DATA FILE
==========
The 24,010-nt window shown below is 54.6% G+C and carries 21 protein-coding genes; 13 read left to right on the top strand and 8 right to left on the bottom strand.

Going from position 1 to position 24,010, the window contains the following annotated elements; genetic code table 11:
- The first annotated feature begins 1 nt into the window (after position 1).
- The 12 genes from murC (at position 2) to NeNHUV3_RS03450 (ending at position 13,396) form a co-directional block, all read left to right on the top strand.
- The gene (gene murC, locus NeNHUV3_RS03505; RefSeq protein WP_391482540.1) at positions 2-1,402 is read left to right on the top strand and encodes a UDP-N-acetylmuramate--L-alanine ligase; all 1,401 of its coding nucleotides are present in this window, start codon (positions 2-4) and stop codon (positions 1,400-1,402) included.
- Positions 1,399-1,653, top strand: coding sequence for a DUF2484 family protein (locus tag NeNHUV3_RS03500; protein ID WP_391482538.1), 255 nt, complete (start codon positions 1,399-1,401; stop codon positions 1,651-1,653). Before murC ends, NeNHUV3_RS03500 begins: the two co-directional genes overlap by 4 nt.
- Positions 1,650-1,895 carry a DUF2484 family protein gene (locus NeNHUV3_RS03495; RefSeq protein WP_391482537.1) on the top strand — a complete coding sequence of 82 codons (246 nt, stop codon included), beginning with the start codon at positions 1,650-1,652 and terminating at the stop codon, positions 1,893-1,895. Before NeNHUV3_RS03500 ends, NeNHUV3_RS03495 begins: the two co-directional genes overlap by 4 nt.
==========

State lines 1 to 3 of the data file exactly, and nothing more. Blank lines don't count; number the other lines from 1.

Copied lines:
The 24,010-nt window shown below is 54.6% G+C and carries 21 protein-coding genes; 13 read left to right on the top strand and 8 right to left on the bottom strand.

Going from position 1 to position 24,010, the window contains the following annotated elements; genetic code table 11:
- The first annotated feature begins 1 nt into the window (after position 1).